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Reading Your Cat’s Eyes

Posted by at 5:17 AM | Permalink | Comments (13)


Reading Your Cat's Eyes By Ingrid NewkirkMany of us cat lovers think that we really know our cats well enough. But by taking the time, we can actually communicate with them on a whole new level. This can be easily done by paying closer attention to their eyes! Here are some tips that I outlined in my book 250 Things You Can Do to Make Your Cat Adore You to get you and your best friend on the same page.

One major way cats communicate is by using their eyes. This is helpful because we have eyes, too.

Cats’ eyes are not exactly like ours, however. Experimenters at the University of Oregon Eugene and other bastions of great learning have wasted vats of federal funds and countless cat lives trying to put to human use knowledge gained from interfering with cats’ eye movements. It can’t be done.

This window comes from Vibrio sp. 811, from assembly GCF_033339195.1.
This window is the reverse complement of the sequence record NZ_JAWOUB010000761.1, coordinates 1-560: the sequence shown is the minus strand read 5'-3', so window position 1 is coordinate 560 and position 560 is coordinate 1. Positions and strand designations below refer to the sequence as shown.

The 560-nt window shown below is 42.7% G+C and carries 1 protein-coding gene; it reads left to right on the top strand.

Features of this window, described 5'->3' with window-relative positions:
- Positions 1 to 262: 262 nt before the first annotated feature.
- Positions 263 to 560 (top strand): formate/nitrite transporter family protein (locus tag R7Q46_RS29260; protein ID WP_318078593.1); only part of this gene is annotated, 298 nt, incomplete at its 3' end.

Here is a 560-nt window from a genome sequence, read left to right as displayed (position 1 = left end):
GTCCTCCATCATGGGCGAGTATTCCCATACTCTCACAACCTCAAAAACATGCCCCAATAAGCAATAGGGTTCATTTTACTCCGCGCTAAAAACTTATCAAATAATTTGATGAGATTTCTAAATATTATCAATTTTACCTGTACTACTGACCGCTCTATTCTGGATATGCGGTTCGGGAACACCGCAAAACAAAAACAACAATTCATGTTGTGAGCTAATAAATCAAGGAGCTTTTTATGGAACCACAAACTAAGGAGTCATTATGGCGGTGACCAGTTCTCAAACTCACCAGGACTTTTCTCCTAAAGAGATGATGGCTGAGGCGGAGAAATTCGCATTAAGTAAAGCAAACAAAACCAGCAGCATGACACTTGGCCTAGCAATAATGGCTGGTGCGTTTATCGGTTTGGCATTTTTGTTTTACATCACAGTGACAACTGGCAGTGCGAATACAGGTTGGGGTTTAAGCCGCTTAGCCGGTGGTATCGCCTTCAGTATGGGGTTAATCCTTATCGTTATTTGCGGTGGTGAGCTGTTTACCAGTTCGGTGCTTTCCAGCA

According to veterinary ophthalmologist, Dr. Ned Buyukmichi, “Humans have a very specialized region in their retina with which they see and almost all their vision depends on that specialized area. Cats don’t have that specialized area. Also cats have a much greater ability to see at night. These and other reasons make the information from vision experiments on cats worthless if it is to be applied to humans.”

Veterinarian H. Ellen Whiteley reports that cats can see in light only one-fifth as bright as the faintest light we can see and that their complex ears contain 30 different muscles, whereas ours have only six. But no set of figures or charts can convey the anger, annoyance, bliss, love, and subtler emotions your cat’s extraordinarily expressive eyes hold. So don’t think I was scrimping on design costs when I left out the chart.

Cats’ pupils dilate when they are angry or on the attack, and cats smile at us and other cat friends with appreciative eyes by squinting.

Your cat will slowly, almost, but usually not quite, close her eyes and reopen them while looking at you. When almost closed, the eyes are held at the lowest point for a second. You can return the sentiment by gently squinting back, mimicking the cat’s pattern. It would be rude to do anything less.